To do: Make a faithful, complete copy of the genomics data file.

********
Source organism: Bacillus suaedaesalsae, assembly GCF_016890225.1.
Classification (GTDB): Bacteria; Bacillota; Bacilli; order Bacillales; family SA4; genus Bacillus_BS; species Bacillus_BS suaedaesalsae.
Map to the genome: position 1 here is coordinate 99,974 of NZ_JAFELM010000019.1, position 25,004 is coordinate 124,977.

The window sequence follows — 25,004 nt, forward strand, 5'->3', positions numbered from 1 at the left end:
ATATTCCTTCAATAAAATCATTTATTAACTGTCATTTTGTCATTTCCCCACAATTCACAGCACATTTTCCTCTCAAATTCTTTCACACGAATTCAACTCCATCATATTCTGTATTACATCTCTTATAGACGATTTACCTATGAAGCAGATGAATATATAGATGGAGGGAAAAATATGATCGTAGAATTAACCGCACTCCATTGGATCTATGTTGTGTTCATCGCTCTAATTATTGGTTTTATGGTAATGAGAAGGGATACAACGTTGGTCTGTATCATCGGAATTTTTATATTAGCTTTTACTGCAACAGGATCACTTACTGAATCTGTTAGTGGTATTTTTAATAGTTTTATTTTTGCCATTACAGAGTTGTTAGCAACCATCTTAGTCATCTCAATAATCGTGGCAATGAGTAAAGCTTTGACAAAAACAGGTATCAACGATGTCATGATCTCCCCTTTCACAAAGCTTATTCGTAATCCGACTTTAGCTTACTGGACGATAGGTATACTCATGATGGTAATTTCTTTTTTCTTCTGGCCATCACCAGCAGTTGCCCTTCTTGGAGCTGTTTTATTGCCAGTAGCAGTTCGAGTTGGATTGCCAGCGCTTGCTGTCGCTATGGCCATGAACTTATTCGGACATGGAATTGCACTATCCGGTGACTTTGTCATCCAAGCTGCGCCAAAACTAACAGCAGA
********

Source organism: Bacillus suaedaesalsae, assembly GCF_016890225.1.
Classification (GTDB): Bacteria; Bacillota; Bacilli; order Bacillales; family SA4; genus Bacillus_BS; species Bacillus_BS suaedaesalsae.
Map to the genome: position 1 here is coordinate 99,974 of NZ_JAFELM010000019.1, position 25,004 is coordinate 124,977.

The window sequence follows — 25,004 nt, forward strand, 5'->3', positions numbered from 1 at the left end:
ATATTCCTTCAATAAAATCATTTATTAACTGTCATTTTGTCATTTCCCCACAATTCACAGCACATTTTCCTCTCAAATTCTTTCACACGAATTCAACTCCATCATATTCTGTATTACATCTCTTATAGACGATTTACCTATGAAGCAGATGAATATATAGATGGAGGGAAAAATATGATCGTAGAATTAACCGCACTCCATTGGATCTATGTTGTGTTCATCGCTCTAATTATTGGTTTTATGGTAATGAGAAGGGATACAACGTTGGTCTGTATCATCGGAATTTTTATATTAGCTTTTACTGCAACAGGATCACTTACTGAATCTGTTAGTGGTATTTTTAATAGTTTTATTTTTGCCATTACAGAGTTGTTAGCAACCATCTTAGTCATCTCAATAATCGTGGCAATGAGTAAAGCTTTGACAAAAACAGGTATCAACGATGTCATGATCTCCCCTTTCACAAAGCTTATTCGTAATCCGACTTTAGCTTACTGGACGATAGGTATACTCATGATGGTAATTTCTTTTTTCTTCTGGCCATCACCAGCAGTTGCCCTTCTTGGAGCTGTTTTATTGCCAGTAGCAGTTCGAGTTGGATTGCCAGCGCTTGCTGTCGCTATGGCCATGAACTTATTCGGACATGGAATTGCACTATCCGGTGACTTTGTCATCCAAGCTGCGCCAAAACTAACAGCAGA